Americans are falling behind on credit card payments. Here's who can help.

Like millions of Americans, a young consumer wonders how she is going to pay all of her bills this month - ConsumerAffairs

Serious credit card delinquencies were about 7% in the first quarter

With inflation continuing to rise, albeit at slower pace, Americans are struggling to pay their bills. The latest evidence is in a report from the Federal Reserve Bank of New York.

The report shows total household debt increased by $184 billion in the first quarter of 2024, to $17.69 trillion as some inflation-weary consumers continued using credit cards to make ends meet. In the first quarter of 2024, that rising debt began to catch up with many households.

“In the first quarter of 2024, credit card and auto loan transition rates into serious delinquency continued to rise across all age groups,” said Joelle Scally, regional economic principal within the Household and Public Policy Research Division at the New York Fed. “An increasing number of borrowers missed credit card payments, revealing worsening financial distress among some households.”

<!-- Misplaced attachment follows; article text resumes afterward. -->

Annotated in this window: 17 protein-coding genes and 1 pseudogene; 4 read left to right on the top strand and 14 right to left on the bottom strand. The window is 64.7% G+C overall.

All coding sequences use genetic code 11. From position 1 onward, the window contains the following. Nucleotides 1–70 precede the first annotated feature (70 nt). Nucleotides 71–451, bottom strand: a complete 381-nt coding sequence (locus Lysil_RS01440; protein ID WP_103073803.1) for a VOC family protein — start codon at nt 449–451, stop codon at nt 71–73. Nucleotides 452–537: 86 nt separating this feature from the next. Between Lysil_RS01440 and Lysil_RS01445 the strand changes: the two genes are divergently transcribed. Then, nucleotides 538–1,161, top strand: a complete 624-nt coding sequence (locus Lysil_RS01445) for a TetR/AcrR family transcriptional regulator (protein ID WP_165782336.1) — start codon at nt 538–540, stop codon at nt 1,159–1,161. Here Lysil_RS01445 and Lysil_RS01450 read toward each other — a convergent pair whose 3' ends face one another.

Credit card balances, with average interest rates north of 20%, are among the most toxic debt and the Fed’s figures who that category of debt is taking its toll. As Americans added $129 billion to credit card balances in the first quarter, delinquencies of 90 days or more increased from 4.57% to 6.86%.

Where to find help

There are plenty of organizations that can offer advice and help to consumers who are drowning in debt. The National Foundation for Credit Counseling (NFCC) is a non-profit organization that can refer consumers to non-profit credit counselors across the U.S.

Sometimes, just talking to someone about debt can be helpful. NFCC says in a typical 30-minute to one-hour session, an NFCC Certified Counselor will speak with you about your current financial circumstances and help create an actionable plan to tackle your debt. There may be a small fee but there are no loans and no hidden fees.

In addition to non-profit counselors, there are businesses that, for a fee, can provide various debt management services. The ConsumerAffairs Research Team has looked into many of these firms and provides reviews of debt consolidation loan companies, debt management plans and credit counselors

You'll find an overview of available support resources for consumers struggling with debt here, along with verified consumer reviews.

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